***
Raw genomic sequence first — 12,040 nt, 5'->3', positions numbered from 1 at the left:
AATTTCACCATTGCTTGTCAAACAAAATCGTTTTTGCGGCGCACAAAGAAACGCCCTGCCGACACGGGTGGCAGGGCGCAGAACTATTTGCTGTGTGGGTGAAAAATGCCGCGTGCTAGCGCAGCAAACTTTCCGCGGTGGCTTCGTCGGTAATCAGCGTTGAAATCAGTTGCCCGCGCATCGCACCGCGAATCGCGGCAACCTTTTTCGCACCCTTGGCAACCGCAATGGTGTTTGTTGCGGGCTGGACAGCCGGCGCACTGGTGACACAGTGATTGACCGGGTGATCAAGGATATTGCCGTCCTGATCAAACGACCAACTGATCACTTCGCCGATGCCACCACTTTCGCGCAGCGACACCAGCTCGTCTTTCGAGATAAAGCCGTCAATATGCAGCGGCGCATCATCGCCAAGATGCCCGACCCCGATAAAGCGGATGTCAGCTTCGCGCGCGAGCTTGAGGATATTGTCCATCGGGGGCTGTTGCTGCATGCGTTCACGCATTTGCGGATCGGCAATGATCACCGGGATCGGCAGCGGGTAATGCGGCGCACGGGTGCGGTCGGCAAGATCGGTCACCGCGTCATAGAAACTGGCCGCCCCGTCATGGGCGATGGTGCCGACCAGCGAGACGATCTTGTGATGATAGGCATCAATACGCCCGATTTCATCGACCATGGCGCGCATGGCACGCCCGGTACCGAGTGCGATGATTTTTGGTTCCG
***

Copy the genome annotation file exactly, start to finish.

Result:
Raw genomic sequence first — 12,040 nt, 5'->3', positions numbered from 1 at the left:
AATTTCACCATTGCTTGTCAAACAAAATCGTTTTTGCGGCGCACAAAGAAACGCCCTGCCGACACGGGTGGCAGGGCGCAGAACTATTTGCTGTGTGGGTGAAAAATGCCGCGTGCTAGCGCAGCAAACTTTCCGCGGTGGCTTCGTCGGTAATCAGCGTTGAAATCAGTTGCCCGCGCATCGCACCGCGAATCGCGGCAACCTTTTTCGCACCCTTGGCAACCGCAATGGTGTTTGTTGCGGGCTGGACAGCCGGCGCACTGGTGACACAGTGATTGACCGGGTGATCAAGGATATTGCCGTCCTGATCAAACGACCAACTGATCACTTCGCCGATGCCACCACTTTCGCGCAGCGACACCAGCTCGTCTTTCGAGATAAAGCCGTCAATATGCAGCGGCGCATCATCGCCAAGATGCCCGACCCCGATAAAGCGGATGTCAGCTTCGCGCGCGAGCTTGAGGATATTGTCCATCGGGGGCTGTTGCTGCATGCGTTCACGCATTTGCGGATCGGCAATGATCACCGGGATCGGCAGCGGGTAATGCGGCGCACGGGTGCGGTCGGCAAGATCGGTCACCGCGTCATAGAAACTGGCCGCCCCGTCATGGGCGATGGTGCCGACCAGCGAGACGATCTTGTGATGATAGGCATCAATACGCCCGATTTCATCGACCATGGCGCGCATGGCACGCCCGGTACCGAGTGCGATGATTTTTGGTTCCG